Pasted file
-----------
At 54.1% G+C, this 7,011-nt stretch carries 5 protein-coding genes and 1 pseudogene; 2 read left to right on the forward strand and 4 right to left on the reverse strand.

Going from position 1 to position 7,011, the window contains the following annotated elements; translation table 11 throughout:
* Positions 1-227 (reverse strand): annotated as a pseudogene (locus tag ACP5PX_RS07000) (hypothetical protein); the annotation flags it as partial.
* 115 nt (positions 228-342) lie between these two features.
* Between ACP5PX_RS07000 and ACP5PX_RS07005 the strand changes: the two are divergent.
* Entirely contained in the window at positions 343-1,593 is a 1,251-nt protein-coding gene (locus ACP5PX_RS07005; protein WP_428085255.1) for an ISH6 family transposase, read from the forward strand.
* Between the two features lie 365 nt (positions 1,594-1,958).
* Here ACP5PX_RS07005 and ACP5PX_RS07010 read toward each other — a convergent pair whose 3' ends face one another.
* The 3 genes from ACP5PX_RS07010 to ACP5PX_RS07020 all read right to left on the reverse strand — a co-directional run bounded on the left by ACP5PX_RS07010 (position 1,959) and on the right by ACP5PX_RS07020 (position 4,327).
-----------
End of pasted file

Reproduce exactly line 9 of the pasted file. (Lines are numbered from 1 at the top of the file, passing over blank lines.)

* The 3 genes from ACP5PX_RS07010 to ACP5PX_RS07020 all read right to left on the reverse strand — a co-directional run bounded on the left by ACP5PX_RS07010 (position 1,959) and on the right by ACP5PX_RS07020 (position 4,327).